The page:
McQueen v. EMC Plastic Company, 302 F. Supp. 881 (E.D. Tex. 1969)

U.S. District Court for the Eastern District of Texas - 302 F. Supp. 881 (E.D. Tex. 1969)
June 4, 1969

302 F. Supp. 881 (1969)

Mrs. Effie McQUEEN

Civ. A. No. 1838.

United States District Court E. D. Texas, Sherman Division.

June 4, 1969.

*882 C. B. Bunkley, Jr., Dallas, Tex., for plaintiff.

George W. Hart, Atlanta, Ga., Paul Brown, Sherman, Tex., for defendant.


JUSTICE, District Judge.

This is a suit in which the plaintiff, a negro woman, seeks injunctive relief and damages against the defendant, E.M.C. Plastic Company of Denton County, Texas, for alleged violations of her civil rights under Title VII of the Civil Rights Act of 1964, as amended, Title 42, U.S.C. § 2000e et seq.[1]. Specifically, she alleges that the defendant unlawfully discriminated against her in its hiring practices by reason of both her race and her sex.

On October 14, 1965, plaintiff filed a charge with the Equal Employment Opportunity Commission,[2] wherein she asserted that defendant employed no negro females. After investigation of the charge, the EEOC, in a decision dated August 10, 1966, found reasonable cause to believe that defendant was in violation of Section 703(a) of the Act, Title 42, U.S.C. § 2000e-2(a), which, inter alia, prohibits limitation of employment opportunities because of race or sex.

In a letter dated August 18, 1966, the EEOC notified plaintiff of its inability to obtain from defendant voluntary compliance with the Act, and of her right to bring an action against the defendant in the appropriate federal district court within thirty days of the receipt of the letter. In addition, the letter advised plaintiff of her right to make application to the court for the appointment of counsel, as authorized by Title 42, U.S.C. § 2000e-5(e). The letter was received by plaintiff on August 23, 1966. On September 13, 1966, the plaintiff appeared at the office of the United States District Clerk at Sherman, Texas, and informed the Deputy United States District Clerk of her desire to institute suit in the United States District Court and to secure appointment of an attorney to represent her. At the same time, the plaintiff executed an affidavit attesting that, because of her poverty, she was unable to pay the costs of the action or to give security therefor.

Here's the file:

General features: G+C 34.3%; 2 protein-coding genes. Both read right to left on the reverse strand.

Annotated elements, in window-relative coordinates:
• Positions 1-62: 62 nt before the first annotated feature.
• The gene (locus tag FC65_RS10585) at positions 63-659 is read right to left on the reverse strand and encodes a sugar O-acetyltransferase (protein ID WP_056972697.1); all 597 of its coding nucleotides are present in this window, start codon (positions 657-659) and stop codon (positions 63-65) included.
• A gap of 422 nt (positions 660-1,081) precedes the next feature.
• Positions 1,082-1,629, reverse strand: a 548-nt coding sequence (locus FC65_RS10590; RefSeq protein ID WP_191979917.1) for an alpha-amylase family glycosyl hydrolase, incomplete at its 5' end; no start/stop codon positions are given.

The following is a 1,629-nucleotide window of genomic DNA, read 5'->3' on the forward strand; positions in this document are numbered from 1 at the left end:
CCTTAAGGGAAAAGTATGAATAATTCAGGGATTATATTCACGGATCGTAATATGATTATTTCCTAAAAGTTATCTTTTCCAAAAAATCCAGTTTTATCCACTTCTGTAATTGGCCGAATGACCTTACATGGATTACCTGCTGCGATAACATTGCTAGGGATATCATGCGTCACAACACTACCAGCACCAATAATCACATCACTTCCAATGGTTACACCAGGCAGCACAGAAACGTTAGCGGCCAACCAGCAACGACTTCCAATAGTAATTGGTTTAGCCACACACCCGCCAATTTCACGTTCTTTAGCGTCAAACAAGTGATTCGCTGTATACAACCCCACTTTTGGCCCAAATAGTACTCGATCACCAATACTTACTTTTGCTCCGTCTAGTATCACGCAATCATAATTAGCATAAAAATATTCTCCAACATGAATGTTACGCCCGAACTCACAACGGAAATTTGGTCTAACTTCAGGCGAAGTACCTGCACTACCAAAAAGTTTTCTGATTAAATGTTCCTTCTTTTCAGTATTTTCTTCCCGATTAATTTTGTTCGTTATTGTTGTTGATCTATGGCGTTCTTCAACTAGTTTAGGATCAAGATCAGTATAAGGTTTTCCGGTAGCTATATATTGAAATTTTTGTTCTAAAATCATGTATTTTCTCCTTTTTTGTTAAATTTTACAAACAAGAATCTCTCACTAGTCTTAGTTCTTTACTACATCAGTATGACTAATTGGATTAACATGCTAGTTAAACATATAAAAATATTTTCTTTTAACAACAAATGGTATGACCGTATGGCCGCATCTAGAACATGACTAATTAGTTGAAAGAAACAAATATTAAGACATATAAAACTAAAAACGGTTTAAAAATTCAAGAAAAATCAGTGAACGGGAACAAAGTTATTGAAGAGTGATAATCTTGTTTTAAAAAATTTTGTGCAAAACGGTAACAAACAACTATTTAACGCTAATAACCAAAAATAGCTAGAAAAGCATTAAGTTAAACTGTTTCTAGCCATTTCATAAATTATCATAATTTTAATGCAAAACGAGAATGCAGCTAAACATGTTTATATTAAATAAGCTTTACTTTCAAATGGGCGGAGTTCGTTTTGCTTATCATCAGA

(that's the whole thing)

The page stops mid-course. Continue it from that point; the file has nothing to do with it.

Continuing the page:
The Honorable Joe W. Sheehy, then Chief United States District Judge for the Eastern District of Texas, appointed an attorney practicing in Sherman, Texas, as counsel for the plaintiff. The attorney was notified of the appointment in a letter dated September 29, 1966. The letter contains the following language:

"If, after you have looked into this matter, you feel that Mrs. McQueen has a justifiable claim, Mrs. McQueen will be authorized to institute the action without the payment of costs."

The plaintiff promptly met with her appointed attorney. At the time, her attorney's wife was in a terminal condition from cancer, which caused a disruption in his practice and rendered it impossible for him to conduct his legal affairs in the usual way. He notified Judge Sheehy that he did not intend to file an action in plaintiff's behalf, because he did not believe that she had a case. Judge Sheehy died on February 23, 1967. His replacement in office did not qualify until June 29, 1968.

In the meantime, the plaintiff, who was under the erroneous impression that her case had been filed, was urging her appointed attorney "to bring this suit to *883 court." In September of 1967, the attorney suggested that she re-apply for employment with the defendant. The plaintiff complied with the suggestion, but she was again rejected for employment by defendant.